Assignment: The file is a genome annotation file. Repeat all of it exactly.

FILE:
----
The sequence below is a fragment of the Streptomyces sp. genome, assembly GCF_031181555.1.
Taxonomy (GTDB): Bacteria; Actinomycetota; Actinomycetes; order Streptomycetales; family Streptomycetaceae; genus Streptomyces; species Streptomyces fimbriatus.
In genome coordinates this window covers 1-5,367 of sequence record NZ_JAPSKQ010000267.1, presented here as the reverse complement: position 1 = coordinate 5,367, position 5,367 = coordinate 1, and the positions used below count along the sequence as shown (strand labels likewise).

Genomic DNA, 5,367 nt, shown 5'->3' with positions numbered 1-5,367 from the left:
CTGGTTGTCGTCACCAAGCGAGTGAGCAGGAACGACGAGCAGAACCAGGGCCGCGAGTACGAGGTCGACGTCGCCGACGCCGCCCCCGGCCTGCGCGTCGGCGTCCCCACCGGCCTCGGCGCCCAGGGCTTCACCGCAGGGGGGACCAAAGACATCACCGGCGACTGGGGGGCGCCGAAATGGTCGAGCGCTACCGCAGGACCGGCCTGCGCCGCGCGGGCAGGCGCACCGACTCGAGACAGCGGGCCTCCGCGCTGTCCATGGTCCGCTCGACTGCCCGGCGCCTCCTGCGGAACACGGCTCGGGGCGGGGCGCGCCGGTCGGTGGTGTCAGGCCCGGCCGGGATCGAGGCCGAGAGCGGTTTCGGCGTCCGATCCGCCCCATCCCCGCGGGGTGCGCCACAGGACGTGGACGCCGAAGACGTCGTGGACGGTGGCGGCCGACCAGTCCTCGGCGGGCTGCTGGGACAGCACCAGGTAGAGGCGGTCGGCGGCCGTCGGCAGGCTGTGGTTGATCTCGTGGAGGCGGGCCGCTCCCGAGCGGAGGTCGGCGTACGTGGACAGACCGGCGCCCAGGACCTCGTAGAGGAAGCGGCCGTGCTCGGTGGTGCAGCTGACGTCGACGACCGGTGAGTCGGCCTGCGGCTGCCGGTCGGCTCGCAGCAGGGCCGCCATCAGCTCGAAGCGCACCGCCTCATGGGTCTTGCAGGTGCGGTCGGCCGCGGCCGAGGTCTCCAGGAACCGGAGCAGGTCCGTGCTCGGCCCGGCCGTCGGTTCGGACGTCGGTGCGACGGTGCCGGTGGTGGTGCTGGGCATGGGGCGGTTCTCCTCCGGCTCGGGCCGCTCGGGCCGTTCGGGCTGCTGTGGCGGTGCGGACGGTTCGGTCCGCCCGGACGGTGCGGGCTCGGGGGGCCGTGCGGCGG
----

The sequence below is a fragment of the Streptomyces sp. genome, assembly GCF_031181555.1.
Taxonomy (GTDB): Bacteria; Actinomycetota; Actinomycetes; order Streptomycetales; family Streptomycetaceae; genus Streptomyces; species Streptomyces fimbriatus.
In genome coordinates this window covers 1-5,367 of sequence record NZ_JAPSKQ010000267.1, presented here as the reverse complement: position 1 = coordinate 5,367, position 5,367 = coordinate 1, and the positions used below count along the sequence as shown (strand labels likewise).

Genomic DNA, 5,367 nt, shown 5'->3' with positions numbered 1-5,367 from the left:
CTGGTTGTCGTCACCAAGCGAGTGAGCAGGAACGACGAGCAGAACCAGGGCCGCGAGTACGAGGTCGACGTCGCCGACGCCGCCCCCGGCCTGCGCGTCGGCGTCCCCACCGGCCTCGGCGCCCAGGGCTTCACCGCAGGGGGGACCAAAGACATCACCGGCGACTGGGGGGCGCCGAAATGGTCGAGCGCTACCGCAGGACCGGCCTGCGCCGCGCGGGCAGGCGCACCGACTCGAGACAGCGGGCCTCCGCGCTGTCCATGGTCCGCTCGACTGCCCGGCGCCTCCTGCGGAACACGGCTCGGGGCGGGGCGCGCCGGTCGGTGGTGTCAGGCCCGGCCGGGATCGAGGCCGAGAGCGGTTTCGGCGTCCGATCCGCCCCATCCCCGCGGGGTGCGCCACAGGACGTGGACGCCGAAGACGTCGTGGACGGTGGCGGCCGACCAGTCCTCGGCGGGCTGCTGGGACAGCACCAGGTAGAGGCGGTCGGCGGCCGTCGGCAGGCTGTGGTTGATCTCGTGGAGGCGGGCCGCTCCCGAGCGGAGGTCGGCGTACGTGGACAGACCGGCGCCCAGGACCTCGTAGAGGAAGCGGCCGTGCTCGGTGGTGCAGCTGACGTCGACGACCGGTGAGTCGGCCTGCGGCTGCCGGTCGGCTCGCAGCAGGGCCGCCATCAGCTCGAAGCGCACCGCCTCATGGGTCTTGCAGGTGCGGTCGGCCGCGGCCGAGGTCTCCAGGAACCGGAGCAGGTCCGTGCTCGGCCCGGCCGTCGGTTCGGACGTCGGTGCGACGGTGCCGGTGGTGGTGCTGGGCATGGGGCGGTTCTCCTCCGGCTCGGGCCGCTCGGGCCGTTCGGGCTGCTGTGGCGGTGCGGACGGTTCGGTCCGCCCGGACGGTGCGGGCTCGGGGGGCCGTGCGGCGG